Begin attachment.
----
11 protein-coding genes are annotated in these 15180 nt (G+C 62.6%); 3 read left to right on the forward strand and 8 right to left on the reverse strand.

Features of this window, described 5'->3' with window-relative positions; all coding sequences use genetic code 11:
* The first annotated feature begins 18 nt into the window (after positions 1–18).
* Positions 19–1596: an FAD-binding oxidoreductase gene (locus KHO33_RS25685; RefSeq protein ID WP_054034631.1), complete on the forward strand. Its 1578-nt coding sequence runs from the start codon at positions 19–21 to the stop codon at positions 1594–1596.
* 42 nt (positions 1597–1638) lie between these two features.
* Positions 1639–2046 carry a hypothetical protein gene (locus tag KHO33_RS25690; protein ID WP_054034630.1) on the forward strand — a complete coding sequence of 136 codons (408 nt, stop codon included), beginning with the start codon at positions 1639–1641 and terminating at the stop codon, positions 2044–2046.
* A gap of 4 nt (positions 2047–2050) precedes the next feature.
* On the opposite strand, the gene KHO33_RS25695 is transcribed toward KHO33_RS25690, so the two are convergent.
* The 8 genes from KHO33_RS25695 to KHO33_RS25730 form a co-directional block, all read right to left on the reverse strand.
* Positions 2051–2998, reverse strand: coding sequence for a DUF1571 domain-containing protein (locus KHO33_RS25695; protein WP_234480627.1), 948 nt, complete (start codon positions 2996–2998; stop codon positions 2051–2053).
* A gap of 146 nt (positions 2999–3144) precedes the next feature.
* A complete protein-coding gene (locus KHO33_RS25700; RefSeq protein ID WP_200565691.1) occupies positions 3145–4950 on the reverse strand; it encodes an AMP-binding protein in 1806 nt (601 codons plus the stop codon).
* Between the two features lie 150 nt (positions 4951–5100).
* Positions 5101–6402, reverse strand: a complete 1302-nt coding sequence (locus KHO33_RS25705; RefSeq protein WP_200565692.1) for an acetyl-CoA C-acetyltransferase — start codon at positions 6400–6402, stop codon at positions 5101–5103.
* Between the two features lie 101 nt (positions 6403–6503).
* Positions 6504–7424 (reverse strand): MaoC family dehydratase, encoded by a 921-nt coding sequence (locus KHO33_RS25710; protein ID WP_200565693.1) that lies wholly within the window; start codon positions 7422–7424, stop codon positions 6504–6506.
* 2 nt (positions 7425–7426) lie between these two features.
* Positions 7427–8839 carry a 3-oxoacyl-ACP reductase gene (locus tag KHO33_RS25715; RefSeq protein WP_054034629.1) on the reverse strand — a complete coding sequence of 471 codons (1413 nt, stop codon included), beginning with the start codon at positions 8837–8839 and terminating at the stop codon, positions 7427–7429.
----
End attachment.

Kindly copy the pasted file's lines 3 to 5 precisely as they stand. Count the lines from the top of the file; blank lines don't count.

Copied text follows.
* The first annotated feature begins 18 nt into the window (after positions 1–18).
* Positions 19–1596: an FAD-binding oxidoreductase gene (locus KHO33_RS25685; RefSeq protein ID WP_054034631.1), complete on the forward strand. Its 1578-nt coding sequence runs from the start codon at positions 19–21 to the stop codon at positions 1594–1596.
* 42 nt (positions 1597–1638) lie between these two features.